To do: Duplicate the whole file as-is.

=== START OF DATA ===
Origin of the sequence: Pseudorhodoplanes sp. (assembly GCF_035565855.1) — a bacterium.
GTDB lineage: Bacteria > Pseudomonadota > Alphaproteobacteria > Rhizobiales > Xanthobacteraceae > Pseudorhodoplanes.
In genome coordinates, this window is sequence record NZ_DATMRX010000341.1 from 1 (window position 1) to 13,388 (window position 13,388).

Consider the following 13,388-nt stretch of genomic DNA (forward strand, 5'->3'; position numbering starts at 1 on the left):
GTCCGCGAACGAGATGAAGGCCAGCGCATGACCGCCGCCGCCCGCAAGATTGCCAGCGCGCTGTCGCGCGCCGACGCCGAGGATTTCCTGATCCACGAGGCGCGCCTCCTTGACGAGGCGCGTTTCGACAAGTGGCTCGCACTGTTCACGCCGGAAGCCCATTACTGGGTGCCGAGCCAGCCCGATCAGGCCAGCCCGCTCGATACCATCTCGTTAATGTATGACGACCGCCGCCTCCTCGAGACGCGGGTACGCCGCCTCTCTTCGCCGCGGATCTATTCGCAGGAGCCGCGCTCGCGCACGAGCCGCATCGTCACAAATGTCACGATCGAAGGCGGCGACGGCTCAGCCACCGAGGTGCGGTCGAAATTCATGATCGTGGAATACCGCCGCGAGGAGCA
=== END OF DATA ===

Origin of the sequence: Pseudorhodoplanes sp. (assembly GCF_035565855.1) — a bacterium.
GTDB lineage: Bacteria > Pseudomonadota > Alphaproteobacteria > Rhizobiales > Xanthobacteraceae > Pseudorhodoplanes.
In genome coordinates, this window is sequence record NZ_DATMRX010000341.1 from 1 (window position 1) to 13,388 (window position 13,388).

Consider the following 13,388-nt stretch of genomic DNA (forward strand, 5'->3'; position numbering starts at 1 on the left):
GTCCGCGAACGAGATGAAGGCCAGCGCATGACCGCCGCCGCCCGCAAGATTGCCAGCGCGCTGTCGCGCGCCGACGCCGAGGATTTCCTGATCCACGAGGCGCGCCTCCTTGACGAGGCGCGTTTCGACAAGTGGCTCGCACTGTTCACGCCGGAAGCCCATTACTGGGTGCCGAGCCAGCCCGATCAGGCCAGCCCGCTCGATACCATCTCGTTAATGTATGACGACCGCCGCCTCCTCGAGACGCGGGTACGCCGCCTCTCTTCGCCGCGGATCTATTCGCAGGAGCCGCGCTCGCGCACGAGCCGCATCGTCACAAATGTCACGATCGAAGGCGGCGACGGCTCAGCCACCGAGGTGCGGTCGAAATTCATGATCGTGGAATACCGCCGCGAGGAGCA